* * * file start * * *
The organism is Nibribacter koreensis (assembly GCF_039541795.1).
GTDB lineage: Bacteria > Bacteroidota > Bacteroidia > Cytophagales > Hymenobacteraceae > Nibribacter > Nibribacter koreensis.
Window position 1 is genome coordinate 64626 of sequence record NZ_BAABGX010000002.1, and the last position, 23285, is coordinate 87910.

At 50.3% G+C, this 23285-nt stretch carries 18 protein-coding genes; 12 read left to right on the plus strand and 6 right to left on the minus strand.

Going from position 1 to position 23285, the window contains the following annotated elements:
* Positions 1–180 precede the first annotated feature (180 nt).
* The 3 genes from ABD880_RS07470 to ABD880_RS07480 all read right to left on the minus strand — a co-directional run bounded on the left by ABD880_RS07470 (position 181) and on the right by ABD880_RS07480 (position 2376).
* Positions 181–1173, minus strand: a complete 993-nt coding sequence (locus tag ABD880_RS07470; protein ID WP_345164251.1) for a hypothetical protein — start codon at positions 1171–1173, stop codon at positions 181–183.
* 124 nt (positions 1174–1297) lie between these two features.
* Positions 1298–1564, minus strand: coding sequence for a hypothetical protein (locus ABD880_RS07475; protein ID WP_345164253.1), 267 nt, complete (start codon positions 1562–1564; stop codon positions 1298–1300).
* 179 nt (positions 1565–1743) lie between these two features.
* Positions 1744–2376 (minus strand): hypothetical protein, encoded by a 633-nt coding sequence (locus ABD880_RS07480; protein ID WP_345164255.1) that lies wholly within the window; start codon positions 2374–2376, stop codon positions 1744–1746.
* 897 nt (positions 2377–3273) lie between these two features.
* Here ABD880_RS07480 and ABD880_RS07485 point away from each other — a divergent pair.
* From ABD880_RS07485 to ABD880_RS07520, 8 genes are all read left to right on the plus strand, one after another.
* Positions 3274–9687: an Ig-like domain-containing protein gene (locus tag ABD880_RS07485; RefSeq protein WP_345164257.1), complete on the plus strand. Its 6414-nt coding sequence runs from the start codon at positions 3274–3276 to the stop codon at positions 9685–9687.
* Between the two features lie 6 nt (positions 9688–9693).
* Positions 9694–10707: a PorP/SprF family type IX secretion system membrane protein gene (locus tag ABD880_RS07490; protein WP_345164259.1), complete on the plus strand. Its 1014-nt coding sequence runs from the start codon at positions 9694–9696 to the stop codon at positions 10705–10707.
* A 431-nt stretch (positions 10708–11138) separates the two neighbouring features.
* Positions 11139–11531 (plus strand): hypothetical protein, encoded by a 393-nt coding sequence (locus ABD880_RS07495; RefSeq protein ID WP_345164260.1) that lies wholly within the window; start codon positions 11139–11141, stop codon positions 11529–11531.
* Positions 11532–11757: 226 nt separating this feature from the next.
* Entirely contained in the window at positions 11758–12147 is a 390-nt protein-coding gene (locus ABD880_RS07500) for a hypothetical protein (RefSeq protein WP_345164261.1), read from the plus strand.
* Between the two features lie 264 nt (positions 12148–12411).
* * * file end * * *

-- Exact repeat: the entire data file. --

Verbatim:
The organism is Nibribacter koreensis (assembly GCF_039541795.1).
GTDB lineage: Bacteria > Bacteroidota > Bacteroidia > Cytophagales > Hymenobacteraceae > Nibribacter > Nibribacter koreensis.
Window position 1 is genome coordinate 64626 of sequence record NZ_BAABGX010000002.1, and the last position, 23285, is coordinate 87910.

At 50.3% G+C, this 23285-nt stretch carries 18 protein-coding genes; 12 read left to right on the plus strand and 6 right to left on the minus strand.

Going from position 1 to position 23285, the window contains the following annotated elements:
* Positions 1–180 precede the first annotated feature (180 nt).
* The 3 genes from ABD880_RS07470 to ABD880_RS07480 all read right to left on the minus strand — a co-directional run bounded on the left by ABD880_RS07470 (position 181) and on the right by ABD880_RS07480 (position 2376).
* Positions 181–1173, minus strand: a complete 993-nt coding sequence (locus tag ABD880_RS07470; protein ID WP_345164251.1) for a hypothetical protein — start codon at positions 1171–1173, stop codon at positions 181–183.
* 124 nt (positions 1174–1297) lie between these two features.
* Positions 1298–1564, minus strand: coding sequence for a hypothetical protein (locus ABD880_RS07475; protein ID WP_345164253.1), 267 nt, complete (start codon positions 1562–1564; stop codon positions 1298–1300).
* 179 nt (positions 1565–1743) lie between these two features.
* Positions 1744–2376 (minus strand): hypothetical protein, encoded by a 633-nt coding sequence (locus ABD880_RS07480; protein ID WP_345164255.1) that lies wholly within the window; start codon positions 2374–2376, stop codon positions 1744–1746.
* 897 nt (positions 2377–3273) lie between these two features.
* Here ABD880_RS07480 and ABD880_RS07485 point away from each other — a divergent pair.
* From ABD880_RS07485 to ABD880_RS07520, 8 genes are all read left to right on the plus strand, one after another.
* Positions 3274–9687: an Ig-like domain-containing protein gene (locus tag ABD880_RS07485; RefSeq protein WP_345164257.1), complete on the plus strand. Its 6414-nt coding sequence runs from the start codon at positions 3274–3276 to the stop codon at positions 9685–9687.
* Between the two features lie 6 nt (positions 9688–9693).
* Positions 9694–10707: a PorP/SprF family type IX secretion system membrane protein gene (locus tag ABD880_RS07490; protein WP_345164259.1), complete on the plus strand. Its 1014-nt coding sequence runs from the start codon at positions 9694–9696 to the stop codon at positions 10705–10707.
* A 431-nt stretch (positions 10708–11138) separates the two neighbouring features.
* Positions 11139–11531 (plus strand): hypothetical protein, encoded by a 393-nt coding sequence (locus ABD880_RS07495; RefSeq protein ID WP_345164260.1) that lies wholly within the window; start codon positions 11139–11141, stop codon positions 11529–11531.
* Positions 11532–11757: 226 nt separating this feature from the next.
* Entirely contained in the window at positions 11758–12147 is a 390-nt protein-coding gene (locus ABD880_RS07500) for a hypothetical protein (RefSeq protein WP_345164261.1), read from the plus strand.
* Between the two features lie 264 nt (positions 12148–12411).